Mayor Jennifer Vidrine of Ville Platte, Louisiana was born and raised in the city she leads. “What I love about Ville Platte is the people,” she says. “They’re the friendliest in the world.”
Vidrine says that residents sit out on their porches and chat between houses. She loves that folks know their neighbors. But she was growing concerned that residents didn’t know people who live just a few blocks away, or on the other side of town. Ville Platte is diverse, but highly segregated; mostly-white neighborhoods sit right beside mostly-Black ones. At around 6,500 people, Ville Platte is a small city, but racial divisions make it feel smaller.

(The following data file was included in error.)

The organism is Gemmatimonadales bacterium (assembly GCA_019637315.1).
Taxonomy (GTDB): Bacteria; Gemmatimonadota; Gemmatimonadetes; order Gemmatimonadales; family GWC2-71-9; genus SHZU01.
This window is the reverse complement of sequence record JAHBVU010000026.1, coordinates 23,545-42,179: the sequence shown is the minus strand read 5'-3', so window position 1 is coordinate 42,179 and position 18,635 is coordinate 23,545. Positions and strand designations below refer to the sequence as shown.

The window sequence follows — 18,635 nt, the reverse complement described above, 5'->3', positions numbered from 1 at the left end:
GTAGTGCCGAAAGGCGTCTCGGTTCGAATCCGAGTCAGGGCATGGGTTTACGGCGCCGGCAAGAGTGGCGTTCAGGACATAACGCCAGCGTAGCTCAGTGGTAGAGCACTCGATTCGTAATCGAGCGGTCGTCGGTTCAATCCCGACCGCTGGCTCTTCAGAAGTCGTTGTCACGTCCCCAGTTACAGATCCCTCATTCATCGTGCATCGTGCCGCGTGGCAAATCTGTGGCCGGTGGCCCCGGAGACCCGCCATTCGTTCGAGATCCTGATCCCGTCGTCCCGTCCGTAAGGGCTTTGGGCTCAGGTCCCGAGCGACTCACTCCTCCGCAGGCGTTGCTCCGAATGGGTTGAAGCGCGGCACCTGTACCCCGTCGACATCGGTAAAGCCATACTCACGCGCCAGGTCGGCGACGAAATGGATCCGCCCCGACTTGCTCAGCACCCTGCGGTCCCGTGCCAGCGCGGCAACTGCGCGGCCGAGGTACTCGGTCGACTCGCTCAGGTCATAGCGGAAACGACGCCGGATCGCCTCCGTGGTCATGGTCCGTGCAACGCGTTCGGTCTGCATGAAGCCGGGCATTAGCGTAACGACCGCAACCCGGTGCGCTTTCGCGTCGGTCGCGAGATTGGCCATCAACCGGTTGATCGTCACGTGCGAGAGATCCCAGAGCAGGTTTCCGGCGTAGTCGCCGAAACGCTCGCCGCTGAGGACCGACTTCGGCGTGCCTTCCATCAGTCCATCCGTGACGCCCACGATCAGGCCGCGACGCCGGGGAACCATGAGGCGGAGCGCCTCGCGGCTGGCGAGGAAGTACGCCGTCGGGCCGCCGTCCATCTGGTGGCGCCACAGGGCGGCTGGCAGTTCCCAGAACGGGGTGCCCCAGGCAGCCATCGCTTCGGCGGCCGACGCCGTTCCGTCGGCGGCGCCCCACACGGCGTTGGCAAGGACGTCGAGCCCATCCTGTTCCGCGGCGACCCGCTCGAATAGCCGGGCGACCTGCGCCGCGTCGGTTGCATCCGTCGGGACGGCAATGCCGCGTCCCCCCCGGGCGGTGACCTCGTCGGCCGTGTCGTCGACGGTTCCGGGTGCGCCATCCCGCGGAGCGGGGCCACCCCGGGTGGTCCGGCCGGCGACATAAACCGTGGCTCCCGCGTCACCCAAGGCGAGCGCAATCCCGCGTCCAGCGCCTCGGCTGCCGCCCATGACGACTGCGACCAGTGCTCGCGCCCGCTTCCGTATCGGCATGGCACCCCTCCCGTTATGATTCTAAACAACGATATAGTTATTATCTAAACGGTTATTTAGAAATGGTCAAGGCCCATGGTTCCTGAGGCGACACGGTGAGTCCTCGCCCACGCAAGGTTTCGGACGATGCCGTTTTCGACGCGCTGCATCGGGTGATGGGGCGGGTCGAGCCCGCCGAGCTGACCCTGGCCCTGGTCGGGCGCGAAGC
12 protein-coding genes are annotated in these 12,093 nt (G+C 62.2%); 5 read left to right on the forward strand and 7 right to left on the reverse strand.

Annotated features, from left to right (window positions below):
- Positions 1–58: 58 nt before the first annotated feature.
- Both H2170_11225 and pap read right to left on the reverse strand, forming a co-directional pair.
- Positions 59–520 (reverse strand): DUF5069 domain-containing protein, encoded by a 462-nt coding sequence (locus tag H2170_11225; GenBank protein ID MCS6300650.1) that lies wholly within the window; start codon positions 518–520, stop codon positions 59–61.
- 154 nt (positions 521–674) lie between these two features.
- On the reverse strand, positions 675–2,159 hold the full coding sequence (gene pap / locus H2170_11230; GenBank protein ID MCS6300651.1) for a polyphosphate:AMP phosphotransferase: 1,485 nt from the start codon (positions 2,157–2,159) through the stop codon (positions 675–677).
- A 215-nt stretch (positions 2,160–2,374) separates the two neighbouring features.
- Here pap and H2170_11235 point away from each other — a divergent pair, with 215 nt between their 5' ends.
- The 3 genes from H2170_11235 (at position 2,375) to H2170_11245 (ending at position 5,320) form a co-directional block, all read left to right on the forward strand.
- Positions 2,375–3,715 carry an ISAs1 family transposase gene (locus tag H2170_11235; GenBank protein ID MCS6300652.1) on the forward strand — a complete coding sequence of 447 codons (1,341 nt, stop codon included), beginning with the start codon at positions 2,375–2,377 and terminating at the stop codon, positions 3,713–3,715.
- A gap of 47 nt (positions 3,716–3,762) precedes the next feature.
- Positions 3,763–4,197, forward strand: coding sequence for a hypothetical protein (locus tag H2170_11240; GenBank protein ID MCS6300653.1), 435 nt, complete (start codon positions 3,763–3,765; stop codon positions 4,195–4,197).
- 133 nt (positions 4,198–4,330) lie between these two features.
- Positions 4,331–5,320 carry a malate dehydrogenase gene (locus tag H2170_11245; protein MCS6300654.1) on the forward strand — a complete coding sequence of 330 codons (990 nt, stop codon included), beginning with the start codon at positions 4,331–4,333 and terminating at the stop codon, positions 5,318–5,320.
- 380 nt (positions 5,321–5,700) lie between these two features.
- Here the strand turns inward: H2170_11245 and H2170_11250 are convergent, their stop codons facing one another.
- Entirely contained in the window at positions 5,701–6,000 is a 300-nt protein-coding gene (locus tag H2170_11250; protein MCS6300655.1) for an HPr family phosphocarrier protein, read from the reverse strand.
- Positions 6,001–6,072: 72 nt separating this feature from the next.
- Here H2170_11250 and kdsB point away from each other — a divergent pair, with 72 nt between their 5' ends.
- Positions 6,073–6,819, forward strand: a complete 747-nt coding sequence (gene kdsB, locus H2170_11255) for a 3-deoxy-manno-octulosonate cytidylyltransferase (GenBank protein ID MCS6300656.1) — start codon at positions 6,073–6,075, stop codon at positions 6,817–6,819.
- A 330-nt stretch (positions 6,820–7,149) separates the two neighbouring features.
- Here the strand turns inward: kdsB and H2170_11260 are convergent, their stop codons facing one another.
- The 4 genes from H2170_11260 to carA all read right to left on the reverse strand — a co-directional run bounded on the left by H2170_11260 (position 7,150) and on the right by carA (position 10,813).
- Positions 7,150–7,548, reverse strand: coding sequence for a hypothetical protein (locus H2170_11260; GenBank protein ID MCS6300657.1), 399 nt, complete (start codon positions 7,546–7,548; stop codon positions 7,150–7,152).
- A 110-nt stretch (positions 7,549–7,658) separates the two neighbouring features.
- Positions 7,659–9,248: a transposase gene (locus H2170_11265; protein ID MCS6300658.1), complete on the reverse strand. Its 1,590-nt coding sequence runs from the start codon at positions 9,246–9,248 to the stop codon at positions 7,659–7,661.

Virdrine was troubled by this. She wanted to unify her town and connect people who might not otherwise meet. She became an E Pluribus Unum Fellow in 2020 and developed a plan to combat the rising racial and political friction she saw in her community. As she attended the Fellowship’s racial equity trainings and connected with the other Fellows, she decided that the best way to erode division in her community was to leverage its strengths. If Ville Platte residents connected on their porches, Vidrine decided to bring those “porches” together in intentionally integrated spaces. Existing public spaces weren’t serving this purpose.
“We have two parks,” says Vidrine. “But they’re known as ‘the Black park,’ and ‘the white park.’”